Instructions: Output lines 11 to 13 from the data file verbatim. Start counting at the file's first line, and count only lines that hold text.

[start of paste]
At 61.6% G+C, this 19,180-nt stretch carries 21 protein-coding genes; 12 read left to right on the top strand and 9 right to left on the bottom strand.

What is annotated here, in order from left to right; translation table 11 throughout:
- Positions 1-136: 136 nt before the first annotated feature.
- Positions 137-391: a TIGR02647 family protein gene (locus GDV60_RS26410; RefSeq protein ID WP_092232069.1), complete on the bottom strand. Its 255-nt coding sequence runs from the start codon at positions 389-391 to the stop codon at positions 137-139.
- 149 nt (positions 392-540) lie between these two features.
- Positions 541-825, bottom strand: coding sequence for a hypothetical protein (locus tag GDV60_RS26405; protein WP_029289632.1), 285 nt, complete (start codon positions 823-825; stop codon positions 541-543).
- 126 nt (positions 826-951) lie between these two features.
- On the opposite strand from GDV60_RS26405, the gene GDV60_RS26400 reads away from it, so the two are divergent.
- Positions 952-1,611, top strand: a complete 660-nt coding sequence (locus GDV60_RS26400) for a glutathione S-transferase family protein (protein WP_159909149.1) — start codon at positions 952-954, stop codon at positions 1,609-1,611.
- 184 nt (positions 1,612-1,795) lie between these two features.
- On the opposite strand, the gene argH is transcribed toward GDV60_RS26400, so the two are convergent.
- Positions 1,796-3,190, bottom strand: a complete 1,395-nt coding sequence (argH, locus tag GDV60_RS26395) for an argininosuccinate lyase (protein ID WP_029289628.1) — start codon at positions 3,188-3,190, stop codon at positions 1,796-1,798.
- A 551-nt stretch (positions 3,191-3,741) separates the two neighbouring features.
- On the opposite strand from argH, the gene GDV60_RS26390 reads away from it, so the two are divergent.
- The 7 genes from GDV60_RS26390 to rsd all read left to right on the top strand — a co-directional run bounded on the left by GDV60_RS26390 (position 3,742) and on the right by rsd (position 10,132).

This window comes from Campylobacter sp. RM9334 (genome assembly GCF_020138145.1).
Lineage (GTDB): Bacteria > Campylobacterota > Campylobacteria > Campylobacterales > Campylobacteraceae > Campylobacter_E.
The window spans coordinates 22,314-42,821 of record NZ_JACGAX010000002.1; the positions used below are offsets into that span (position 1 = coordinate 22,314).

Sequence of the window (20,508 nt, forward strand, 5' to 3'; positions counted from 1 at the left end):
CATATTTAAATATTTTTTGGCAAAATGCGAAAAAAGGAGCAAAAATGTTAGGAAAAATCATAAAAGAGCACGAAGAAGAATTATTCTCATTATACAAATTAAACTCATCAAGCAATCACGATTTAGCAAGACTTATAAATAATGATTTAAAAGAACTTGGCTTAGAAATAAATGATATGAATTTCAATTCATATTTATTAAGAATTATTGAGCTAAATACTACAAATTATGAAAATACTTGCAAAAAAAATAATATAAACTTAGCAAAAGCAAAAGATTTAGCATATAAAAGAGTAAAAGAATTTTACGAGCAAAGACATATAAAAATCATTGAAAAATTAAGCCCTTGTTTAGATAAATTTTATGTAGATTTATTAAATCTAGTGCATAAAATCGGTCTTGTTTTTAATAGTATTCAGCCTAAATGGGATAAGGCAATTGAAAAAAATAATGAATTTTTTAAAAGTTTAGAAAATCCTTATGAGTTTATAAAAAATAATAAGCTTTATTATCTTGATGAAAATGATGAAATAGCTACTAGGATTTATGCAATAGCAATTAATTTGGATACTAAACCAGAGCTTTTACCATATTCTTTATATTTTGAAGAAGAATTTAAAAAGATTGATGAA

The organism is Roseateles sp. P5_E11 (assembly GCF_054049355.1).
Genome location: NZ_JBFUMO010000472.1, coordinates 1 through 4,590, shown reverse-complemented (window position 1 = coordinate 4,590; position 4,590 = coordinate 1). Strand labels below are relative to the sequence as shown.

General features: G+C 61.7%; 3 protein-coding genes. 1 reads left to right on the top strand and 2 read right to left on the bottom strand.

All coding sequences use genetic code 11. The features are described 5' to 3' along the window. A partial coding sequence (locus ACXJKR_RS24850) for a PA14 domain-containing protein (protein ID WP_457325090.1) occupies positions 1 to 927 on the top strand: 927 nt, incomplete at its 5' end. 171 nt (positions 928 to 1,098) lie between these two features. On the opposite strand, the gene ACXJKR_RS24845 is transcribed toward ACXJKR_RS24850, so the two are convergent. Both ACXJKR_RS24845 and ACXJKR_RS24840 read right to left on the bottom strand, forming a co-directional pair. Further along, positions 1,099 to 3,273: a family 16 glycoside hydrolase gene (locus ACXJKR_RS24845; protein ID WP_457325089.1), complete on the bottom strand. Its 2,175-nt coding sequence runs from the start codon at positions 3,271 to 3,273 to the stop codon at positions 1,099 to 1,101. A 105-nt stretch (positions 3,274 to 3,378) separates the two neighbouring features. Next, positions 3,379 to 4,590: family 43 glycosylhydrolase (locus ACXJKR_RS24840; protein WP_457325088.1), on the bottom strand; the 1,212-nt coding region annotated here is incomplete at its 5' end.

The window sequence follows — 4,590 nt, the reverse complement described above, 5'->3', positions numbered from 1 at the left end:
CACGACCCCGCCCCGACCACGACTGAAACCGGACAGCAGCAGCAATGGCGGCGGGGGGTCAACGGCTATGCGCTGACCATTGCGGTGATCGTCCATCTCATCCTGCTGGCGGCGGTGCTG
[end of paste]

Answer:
- On the opposite strand, the gene argH is transcribed toward GDV60_RS26400, so the two are convergent.
- Positions 1,796-3,190, bottom strand: a complete 1,395-nt coding sequence (argH, locus tag GDV60_RS26395) for an argininosuccinate lyase (protein ID WP_029289628.1) — start codon at positions 3,188-3,190, stop codon at positions 1,796-1,798.
- A 551-nt stretch (positions 3,191-3,741) separates the two neighbouring features.